Dixon stepped on gas to overcome Indy setback

Dixon stepped on gas to overcome Indy setback

The harsh reality of Scott Dixon’s season is that he could have his record-binding NTT INDYCAR SERIES Championship in hand on his way to this weekend’s season finale at WeatherTech Raceway Laguna Seca.

Dixon was the dominant driver at this year’s Indianapolis 500, presented by Gainbridge, having just led his 95th lap as he came to the pit lane for his final stop of the race. But speeding on entry by the slightest margin resulted in a penalty that he was unable to overcome. Instead of winning the race for the second time in his career, Dixon was reduced to 21st.

That moment still looms large. Dixon competes in the Firestone Grand Prix of Monterey, the series leader, Team Penske’s Will Power, with 20 points. If Dixon had even finished in the top three at the Indianapolis Motor Speedway on May 29, he could have an almost insurmountable lead. By winning the double points “500”, he might have been 60 or more points ahead at this point.

“If we had won Indy, the championship might have been over,” he said. “But that’s part of racing, man. You have to deal with the highs with the lows. I moved on the Monday after the race. You should. I can not change it.”

Dixon has been on the gas ever since, the series’ most consistent driver through the months of June, July, August and the first race in September. His victories in the Honda Indy Toronto and the Big Machine Music City Grand Prix in Nashville are part of his 10 consecutive top nine finishes since the ‘500’.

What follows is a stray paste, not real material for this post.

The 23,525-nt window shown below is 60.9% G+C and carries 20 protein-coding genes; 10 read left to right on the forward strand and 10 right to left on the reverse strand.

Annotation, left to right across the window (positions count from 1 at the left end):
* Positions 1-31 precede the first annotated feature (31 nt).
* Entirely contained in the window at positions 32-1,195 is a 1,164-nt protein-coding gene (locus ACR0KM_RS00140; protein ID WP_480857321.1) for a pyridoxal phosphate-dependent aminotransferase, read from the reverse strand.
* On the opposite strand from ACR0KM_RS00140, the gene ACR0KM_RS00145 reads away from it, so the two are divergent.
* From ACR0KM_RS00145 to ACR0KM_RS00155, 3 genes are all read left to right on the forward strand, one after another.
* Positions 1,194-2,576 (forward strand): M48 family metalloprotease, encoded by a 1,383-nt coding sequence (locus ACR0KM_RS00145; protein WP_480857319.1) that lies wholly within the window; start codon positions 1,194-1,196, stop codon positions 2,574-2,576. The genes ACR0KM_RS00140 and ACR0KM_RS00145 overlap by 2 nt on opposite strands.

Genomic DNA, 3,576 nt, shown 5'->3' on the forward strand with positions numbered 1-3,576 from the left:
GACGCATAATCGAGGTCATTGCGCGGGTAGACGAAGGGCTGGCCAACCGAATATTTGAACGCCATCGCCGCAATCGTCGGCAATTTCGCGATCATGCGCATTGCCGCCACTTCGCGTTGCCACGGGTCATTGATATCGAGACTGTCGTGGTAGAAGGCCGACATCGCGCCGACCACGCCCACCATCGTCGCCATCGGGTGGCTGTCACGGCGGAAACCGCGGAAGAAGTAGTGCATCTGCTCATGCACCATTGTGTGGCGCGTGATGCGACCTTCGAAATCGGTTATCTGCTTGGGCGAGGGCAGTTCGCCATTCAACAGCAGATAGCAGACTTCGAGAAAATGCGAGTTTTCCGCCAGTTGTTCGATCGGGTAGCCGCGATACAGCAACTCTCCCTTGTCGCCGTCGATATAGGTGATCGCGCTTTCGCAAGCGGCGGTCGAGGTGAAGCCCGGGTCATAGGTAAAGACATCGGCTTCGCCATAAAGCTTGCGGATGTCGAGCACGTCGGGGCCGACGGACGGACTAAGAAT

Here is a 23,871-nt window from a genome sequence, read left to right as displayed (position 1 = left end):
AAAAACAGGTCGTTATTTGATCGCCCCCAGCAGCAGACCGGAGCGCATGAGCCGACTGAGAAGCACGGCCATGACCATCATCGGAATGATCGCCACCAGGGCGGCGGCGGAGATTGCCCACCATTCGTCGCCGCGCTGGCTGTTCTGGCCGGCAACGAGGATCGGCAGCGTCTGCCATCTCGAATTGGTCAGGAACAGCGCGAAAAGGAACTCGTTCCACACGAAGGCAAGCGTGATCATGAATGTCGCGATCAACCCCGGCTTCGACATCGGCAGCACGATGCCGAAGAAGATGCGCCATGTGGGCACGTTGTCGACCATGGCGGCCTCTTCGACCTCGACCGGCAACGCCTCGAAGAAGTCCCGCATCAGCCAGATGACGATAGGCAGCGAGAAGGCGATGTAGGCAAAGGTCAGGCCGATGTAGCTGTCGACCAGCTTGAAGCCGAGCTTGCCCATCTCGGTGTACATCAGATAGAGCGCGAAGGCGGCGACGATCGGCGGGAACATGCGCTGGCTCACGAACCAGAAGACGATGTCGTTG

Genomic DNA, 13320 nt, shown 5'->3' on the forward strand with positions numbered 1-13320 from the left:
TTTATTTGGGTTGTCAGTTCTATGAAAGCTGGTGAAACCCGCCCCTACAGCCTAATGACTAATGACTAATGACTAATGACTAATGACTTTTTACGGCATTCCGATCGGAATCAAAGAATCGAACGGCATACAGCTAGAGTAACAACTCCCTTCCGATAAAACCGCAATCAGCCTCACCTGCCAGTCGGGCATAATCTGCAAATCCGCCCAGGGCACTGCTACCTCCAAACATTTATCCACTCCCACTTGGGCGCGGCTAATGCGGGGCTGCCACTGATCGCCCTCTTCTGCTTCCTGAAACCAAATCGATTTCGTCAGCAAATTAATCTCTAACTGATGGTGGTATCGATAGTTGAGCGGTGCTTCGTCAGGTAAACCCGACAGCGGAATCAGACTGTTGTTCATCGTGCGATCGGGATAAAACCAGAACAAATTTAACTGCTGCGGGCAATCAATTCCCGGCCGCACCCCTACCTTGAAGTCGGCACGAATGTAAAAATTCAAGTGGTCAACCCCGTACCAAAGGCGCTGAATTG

Dixon leads all series drivers in points having scored 337 since that disappointment in May. Power has scored 321.

“To be honest, I’d say this is our natural occurrence,” Chip Ganassi Racing driver Dixon said of the late-season heroism in his 21-year career. “I feel like consistency is definitely key (for winning titles), especially in the current format of the NTT INDYCAR SERIES with how competitive the championship is with depth.

“Your best days are like Portland, where you start 16th and finish third, or St. Louis when we turned eighth. Those are still points that you put in the bag. You have to average fifth or sixth throughout the season to have a chance (of the championship). It simplifies things, but trust me, a lot of those days are really tough days.”

Dixon will likely need another one of those days on Sunday when the green flag is waved for the start of the 95-lap race. His No. 9 PNC Bank Chip Ganassi Racing Honda was not strong in road track qualifying resulting in starting positions of 13th at Barber Motorsports Park, 21st and 20th in the two road course races at IMS, ninth at Road America, fifth at the Mid -Ohio Sports Car Course and the 16th at Portland International Raceway. He hopes the team’s recent test at Laguna Seca will help, but he knows nothing is certain.

“The downside of things is how you got into that situation,” he said of disappointing efforts during qualifying on the road. “But when you (the race) find out, that’s the winning formula or the part you’re most happy with.”